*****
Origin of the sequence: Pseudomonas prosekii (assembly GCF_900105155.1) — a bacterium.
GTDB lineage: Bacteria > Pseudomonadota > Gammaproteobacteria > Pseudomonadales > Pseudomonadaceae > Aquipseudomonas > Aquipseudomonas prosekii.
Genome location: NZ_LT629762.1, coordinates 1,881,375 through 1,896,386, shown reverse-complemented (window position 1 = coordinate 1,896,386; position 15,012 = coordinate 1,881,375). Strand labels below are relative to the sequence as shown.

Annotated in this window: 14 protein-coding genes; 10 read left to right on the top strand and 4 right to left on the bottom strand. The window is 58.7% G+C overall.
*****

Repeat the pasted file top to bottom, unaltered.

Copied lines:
Origin of the sequence: Pseudomonas prosekii (assembly GCF_900105155.1) — a bacterium.
GTDB lineage: Bacteria > Pseudomonadota > Gammaproteobacteria > Pseudomonadales > Pseudomonadaceae > Aquipseudomonas > Aquipseudomonas prosekii.
Genome location: NZ_LT629762.1, coordinates 1,881,375 through 1,896,386, shown reverse-complemented (window position 1 = coordinate 1,896,386; position 15,012 = coordinate 1,881,375). Strand labels below are relative to the sequence as shown.

Annotated in this window: 14 protein-coding genes; 10 read left to right on the top strand and 4 right to left on the bottom strand. The window is 58.7% G+C overall.